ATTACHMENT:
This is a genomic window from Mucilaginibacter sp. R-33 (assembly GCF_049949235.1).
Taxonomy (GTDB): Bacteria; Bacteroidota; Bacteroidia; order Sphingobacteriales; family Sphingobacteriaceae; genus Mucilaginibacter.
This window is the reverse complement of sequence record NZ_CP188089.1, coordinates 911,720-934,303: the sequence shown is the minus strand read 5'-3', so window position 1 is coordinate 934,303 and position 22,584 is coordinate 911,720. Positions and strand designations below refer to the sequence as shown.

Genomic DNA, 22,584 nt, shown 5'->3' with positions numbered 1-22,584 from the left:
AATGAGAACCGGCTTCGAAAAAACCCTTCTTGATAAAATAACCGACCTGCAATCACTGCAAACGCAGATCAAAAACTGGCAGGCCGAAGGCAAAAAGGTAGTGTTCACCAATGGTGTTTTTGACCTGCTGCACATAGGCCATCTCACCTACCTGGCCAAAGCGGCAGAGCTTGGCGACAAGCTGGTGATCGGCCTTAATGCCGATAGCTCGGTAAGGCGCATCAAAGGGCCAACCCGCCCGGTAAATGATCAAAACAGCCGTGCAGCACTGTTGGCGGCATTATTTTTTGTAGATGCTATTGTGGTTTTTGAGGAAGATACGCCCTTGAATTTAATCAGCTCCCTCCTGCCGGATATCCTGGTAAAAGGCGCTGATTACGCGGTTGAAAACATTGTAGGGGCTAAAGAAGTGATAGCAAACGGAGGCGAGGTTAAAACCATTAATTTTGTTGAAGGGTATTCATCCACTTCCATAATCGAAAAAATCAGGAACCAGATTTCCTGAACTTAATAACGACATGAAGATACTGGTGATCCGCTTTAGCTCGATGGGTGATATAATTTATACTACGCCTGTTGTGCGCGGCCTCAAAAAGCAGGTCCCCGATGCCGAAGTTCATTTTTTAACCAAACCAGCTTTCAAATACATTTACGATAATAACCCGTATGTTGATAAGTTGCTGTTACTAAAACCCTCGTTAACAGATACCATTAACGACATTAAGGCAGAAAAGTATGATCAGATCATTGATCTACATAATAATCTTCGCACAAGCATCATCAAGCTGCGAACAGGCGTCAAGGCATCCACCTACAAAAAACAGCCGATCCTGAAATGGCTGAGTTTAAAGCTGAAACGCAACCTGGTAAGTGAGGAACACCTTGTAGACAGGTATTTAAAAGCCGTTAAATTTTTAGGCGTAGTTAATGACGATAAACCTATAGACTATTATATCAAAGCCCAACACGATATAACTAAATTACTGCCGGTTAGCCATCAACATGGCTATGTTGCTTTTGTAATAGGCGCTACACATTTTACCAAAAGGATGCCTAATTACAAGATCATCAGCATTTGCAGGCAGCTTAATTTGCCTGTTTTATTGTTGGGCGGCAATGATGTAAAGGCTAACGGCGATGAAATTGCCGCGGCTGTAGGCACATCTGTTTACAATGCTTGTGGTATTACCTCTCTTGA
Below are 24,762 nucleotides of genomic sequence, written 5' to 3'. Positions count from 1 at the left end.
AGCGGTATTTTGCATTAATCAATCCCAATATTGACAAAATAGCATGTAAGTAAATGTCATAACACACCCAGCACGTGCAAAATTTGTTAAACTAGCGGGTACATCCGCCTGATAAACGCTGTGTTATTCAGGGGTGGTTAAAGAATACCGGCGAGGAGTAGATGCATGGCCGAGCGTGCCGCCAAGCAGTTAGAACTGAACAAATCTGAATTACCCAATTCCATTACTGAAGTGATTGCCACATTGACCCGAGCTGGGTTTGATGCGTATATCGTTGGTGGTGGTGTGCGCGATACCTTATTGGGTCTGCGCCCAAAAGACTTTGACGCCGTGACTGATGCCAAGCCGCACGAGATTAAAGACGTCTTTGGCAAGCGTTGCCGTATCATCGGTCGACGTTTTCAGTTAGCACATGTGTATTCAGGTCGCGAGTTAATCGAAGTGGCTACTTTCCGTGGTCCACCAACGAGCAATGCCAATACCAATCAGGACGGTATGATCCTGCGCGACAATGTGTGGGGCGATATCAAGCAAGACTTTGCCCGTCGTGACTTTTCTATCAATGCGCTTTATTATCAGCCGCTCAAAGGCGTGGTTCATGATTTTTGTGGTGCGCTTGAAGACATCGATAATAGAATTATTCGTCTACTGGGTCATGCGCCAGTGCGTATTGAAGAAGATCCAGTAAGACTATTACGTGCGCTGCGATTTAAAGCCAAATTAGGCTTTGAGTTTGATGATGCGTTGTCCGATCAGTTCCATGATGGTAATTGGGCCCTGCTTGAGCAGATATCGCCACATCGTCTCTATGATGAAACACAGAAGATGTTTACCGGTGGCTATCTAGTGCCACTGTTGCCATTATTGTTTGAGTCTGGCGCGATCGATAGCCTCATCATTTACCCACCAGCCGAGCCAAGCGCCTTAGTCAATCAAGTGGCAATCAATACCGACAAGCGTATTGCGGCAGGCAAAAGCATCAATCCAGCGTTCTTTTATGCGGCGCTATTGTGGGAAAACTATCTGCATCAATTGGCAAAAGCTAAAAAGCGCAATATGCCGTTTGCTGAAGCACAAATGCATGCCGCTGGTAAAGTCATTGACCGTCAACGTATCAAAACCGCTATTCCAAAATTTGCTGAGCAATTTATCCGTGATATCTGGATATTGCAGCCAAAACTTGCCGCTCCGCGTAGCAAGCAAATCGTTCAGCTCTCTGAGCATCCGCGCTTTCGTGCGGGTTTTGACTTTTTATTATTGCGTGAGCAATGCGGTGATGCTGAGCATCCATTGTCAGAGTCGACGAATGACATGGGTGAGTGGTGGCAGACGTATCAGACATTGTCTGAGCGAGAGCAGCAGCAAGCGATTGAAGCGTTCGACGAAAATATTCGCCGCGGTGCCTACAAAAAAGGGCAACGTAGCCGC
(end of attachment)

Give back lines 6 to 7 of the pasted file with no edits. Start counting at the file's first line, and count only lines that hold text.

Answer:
Below are 24,762 nucleotides of genomic sequence, written 5' to 3'. Positions count from 1 at the left end.
AGCGGTATTTTGCATTAATCAATCCCAATATTGACAAAATAGCATGTAAGTAAATGTCATAACACACCCAGCACGTGCAAAATTTGTTAAACTAGCGGGTACATCCGCCTGATAAACGCTGTGTTATTCAGGGGTGGTTAAAGAATACCGGCGAGGAGTAGATGCATGGCCGAGCGTGCCGCCAAGCAGTTAGAACTGAACAAATCTGAATTACCCAATTCCATTACTGAAGTGATTGCCACATTGACCCGAGCTGGGTTTGATGCGTATATCGTTGGTGGTGGTGTGCGCGATACCTTATTGGGTCTGCGCCCAAAAGACTTTGACGCCGTGACTGATGCCAAGCCGCACGAGATTAAAGACGTCTTTGGCAAGCGTTGCCGTATCATCGGTCGACGTTTTCAGTTAGCACATGTGTATTCAGGTCGCGAGTTAATCGAAGTGGCTACTTTCCGTGGTCCACCAACGAGCAATGCCAATACCAATCAGGACGGTATGATCCTGCGCGACAATGTGTGGGGCGATATCAAGCAAGACTTTGCCCGTCGTGACTTTTCTATCAATGCGCTTTATTATCAGCCGCTCAAAGGCGTGGTTCATGATTTTTGTGGTGCGCTTGAAGACATCGATAATAGAATTATTCGTCTACTGGGTCATGCGCCAGTGCGTATTGAAGAAGATCCAGTAAGACTATTACGTGCGCTGCGATTTAAAGCCAAATTAGGCTTTGAGTTTGATGATGCGTTGTCCGATCAGTTCCATGATGGTAATTGGGCCCTGCTTGAGCAGATATCGCCACATCGTCTCTATGATGAAACACAGAAGATGTTTACCGGTGGCTATCTAGTGCCACTGTTGCCATTATTGTTTGAGTCTGGCGCGATCGATAGCCTCATCATTTACCCACCAGCCGAGCCAAGCGCCTTAGTCAATCAAGTGGCAATCAATACCGACAAGCGTATTGCGGCAGGCAAAAGCATCAATCCAGCGTTCTTTTATGCGGCGCTATTGTGGGAAAACTATCTGCATCAATTGGCAAAAGCTAAAAAGCGCAATATGCCGTTTGCTGAAGCACAAATGCATGCCGCTGGTAAAGTCATTGACCGTCAACGTATCAAAACCGCTATTCCAAAATTTGCTGAGCAATTTATCCGTGATATCTGGATATTGCAGCCAAAACTTGCCGCTCCGCGTAGCAAGCAAATCGTTCAGCTCTCTGAGCATCCGCGCTTTCGTGCGGGTTTTGACTTTTTATTATTGCGTGAGCAATGCGGTGATGCTGAGCATCCATTGTCAGAGTCGACGAATGACATGGGTGAGTGGTGGCAGACGTATCAGACATTGTCTGAGCGAGAGCAGCAGCAAGCGATTGAAGCGTTCGACGAAAATATTCGCCGCGGTGCCTACAAAAAAGGGCAACGTAGCCGC